January 5, 2016
Small businesses make up 98 percent of all U.S. firms and account for roughly half of private sector jobs and GDP. Yet for all their economic might, they have little leverage. On an individual basis, independent businesses and retailers just don’t have the scale and resources of their bigger corporate rivals, and that puts them at a competitive disadvantage.
What if you could connect these indie businesses and give them the tools they need to compete effectively against their bigger rivals?
That’s the idea behind Placemaker, a digital loyalty platform for small businesses that aims to take the marketing tools and network effects of large businesses down to a local scale.
The company was founded in 2010 by Katrina and Michael Scotto di Carlo after a shopping mall opened near their Pacific Northwest neighborhood. The couple watched in dismay as local businesses struggled to compete with the new chain stores, and their Main Street filled with vacancies. They decided that the way to fight back was to get local businesses to band together, share customers and magnify their impact.
So in the middle of the recession, they took a leap. Michael quit his job as tenured professor and Katrina, an artist, put her work aside and the two launched Supportland, a digital loyalty platform that has been active—and beloved—in Portland, Oregon for five years.
More recently, it has expanded into new regions, starting with Victoria, British Columbia, and is in talks with more than a dozen other communities. Today, the network spans more than 90,000 customers and 200 businesses. To reflect the expansion, the company is changing its name to Placemaker.
Breaking Down Isolation
The platform offers a digital punchcard that lets retailers reward their customers with “merits”—pretty standard stuff. But it goes beyond that to let customers earn and spend those points across a network of local businesses. To engage customers, it also offer “tokens” that can be earned during special promotional campaigns—hearts that can be earned across the network on Valentines Day or maple leafs on Canada Day, which convert into merits.
“Breaking down the isolation is key,” says Katrina Scotto di Carlo. “Imagine if independent businesses started working together to share customers with the sophistication of the big guys—we’d be formidable.”
Take Starbucks, for example. The company has 23,000 barista-manned outlets across the U.S. And its popular rewards program lets customers earn “stars” that can be redeemed for free coffee and food at any of its locations.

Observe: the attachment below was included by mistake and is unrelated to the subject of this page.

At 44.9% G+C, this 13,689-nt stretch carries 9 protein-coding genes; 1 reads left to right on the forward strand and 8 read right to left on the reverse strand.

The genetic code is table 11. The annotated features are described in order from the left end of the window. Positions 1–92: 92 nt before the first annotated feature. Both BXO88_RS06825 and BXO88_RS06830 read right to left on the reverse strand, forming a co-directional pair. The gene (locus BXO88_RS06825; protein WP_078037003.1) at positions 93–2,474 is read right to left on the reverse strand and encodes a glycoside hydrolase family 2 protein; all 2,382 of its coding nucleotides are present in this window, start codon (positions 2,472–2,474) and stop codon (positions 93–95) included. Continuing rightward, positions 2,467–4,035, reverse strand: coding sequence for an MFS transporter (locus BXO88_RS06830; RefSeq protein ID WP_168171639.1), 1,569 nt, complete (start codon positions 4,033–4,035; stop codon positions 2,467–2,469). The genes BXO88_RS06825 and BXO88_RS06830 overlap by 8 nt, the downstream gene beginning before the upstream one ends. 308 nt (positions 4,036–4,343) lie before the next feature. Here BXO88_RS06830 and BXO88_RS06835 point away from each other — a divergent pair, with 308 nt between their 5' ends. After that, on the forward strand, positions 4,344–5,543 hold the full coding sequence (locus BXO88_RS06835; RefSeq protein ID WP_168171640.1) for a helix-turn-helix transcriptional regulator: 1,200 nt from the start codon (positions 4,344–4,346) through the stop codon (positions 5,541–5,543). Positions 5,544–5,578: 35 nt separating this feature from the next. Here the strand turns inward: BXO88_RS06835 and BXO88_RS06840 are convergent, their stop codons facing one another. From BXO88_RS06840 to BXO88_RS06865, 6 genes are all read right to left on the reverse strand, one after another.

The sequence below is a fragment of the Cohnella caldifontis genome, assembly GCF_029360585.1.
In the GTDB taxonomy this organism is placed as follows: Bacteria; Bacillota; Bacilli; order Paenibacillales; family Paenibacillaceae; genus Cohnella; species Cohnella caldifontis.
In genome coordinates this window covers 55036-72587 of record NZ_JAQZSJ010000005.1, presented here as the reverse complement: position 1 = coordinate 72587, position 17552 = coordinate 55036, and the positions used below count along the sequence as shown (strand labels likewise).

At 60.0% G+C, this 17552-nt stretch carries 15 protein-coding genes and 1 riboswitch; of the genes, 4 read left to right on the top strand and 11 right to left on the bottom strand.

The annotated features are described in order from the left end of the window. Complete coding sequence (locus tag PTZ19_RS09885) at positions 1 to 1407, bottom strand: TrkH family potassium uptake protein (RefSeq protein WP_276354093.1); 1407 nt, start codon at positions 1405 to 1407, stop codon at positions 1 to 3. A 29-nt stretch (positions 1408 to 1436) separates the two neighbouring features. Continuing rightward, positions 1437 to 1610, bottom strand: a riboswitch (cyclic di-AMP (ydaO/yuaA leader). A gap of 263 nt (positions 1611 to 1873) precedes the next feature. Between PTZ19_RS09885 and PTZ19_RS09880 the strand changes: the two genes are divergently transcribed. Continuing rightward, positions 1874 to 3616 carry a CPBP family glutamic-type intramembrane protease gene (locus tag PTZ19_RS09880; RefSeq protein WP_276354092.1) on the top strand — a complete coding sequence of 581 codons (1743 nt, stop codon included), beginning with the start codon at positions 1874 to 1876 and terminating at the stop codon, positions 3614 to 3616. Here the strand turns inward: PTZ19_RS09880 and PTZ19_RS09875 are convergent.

Placemaker aims to provide local businesses with the same marketing tools and back-end support that corporations like Starbucks enjoy—sort of like a central headquarters for local businesses.
“By operating as a network,” says Scotto di Carlo, “our members are able to gain the benefits of scale while still holding true to their independent values.” Those benefits include access to a large pool of shared customers, a constantly changing menu of rewards and promotions to entice customers, enhanced customer engagement, and a data analytics dashboard that lets retailers glean valuable insights from transaction data.
A recent Placemaker analysis found that customers that visit a business that is engaged on the platform visit an average of nine other businesses in the network. That’s led to unlikely alliance and cross promotional opportunities among stores, such as a coffee shop offering a free coffee to customers who make a purchase at the local toy store.
And roughly three-quarters of respondents to a recent survey said Placemaker helped them feel more connected to local businesses and shift their spending to them.
Putting Indie Business Back in the Debate
In the future, Placemaker envisions mini-networks thriving all over the world with rewards transferable among all locations. “Imagine traveling to Europe and using Placemaker to find the true local hangouts,” says Scotto di Carlo. “With big-box technology in the hands of the little guys, anything is possible.”
As the network expands, the data Placemaker generates could some day be its most valuable assets. When holiday sales are reported, for example, they concentrate on big retailers, because that’s the only sales data being captured today, notes Scotto di Carlo. That undermines the political and economic power of the independent business sector.
“Right now independent businesses is left out of every debate because there are no numbers,” she says. “Placemaker at scale will have this data as a byproduct of our operations. The bigger picture is using the data so that these businesses are no longer invisible.”
In the meantime, the impact is decidedly more local. In the quaint town of St. Johns on the outskirts of Portland where the Scotto di Carlos live, the Main Street has been slowly coming back to life. An abandoned store is being renovated to make room for a new independent hardware store—replacing the longtime local hardware store that closed a decade ago. And a new shoe store just opened.
“I know it doesn’t feel like front page news,” says Scotto di Carlo, “but I walked into the place and felt like we’d done it.”
Amy Cortese is an award-winning journalist and the author of Locavesting (Wiley, 2011), about the local investing movement and its potential to rebuild the economy, one community at a time. Her coverage of business, technology and social/environmental issues has appeared in Business Week, The New York Times, The New York Times Magazine, Mother Jones, Plenty, Wired, The Daily Beast, and many other publications. Used with the permission of ‘The Network, Cisco’s Technology News Site.’ http://thenetwork.cisco.com/.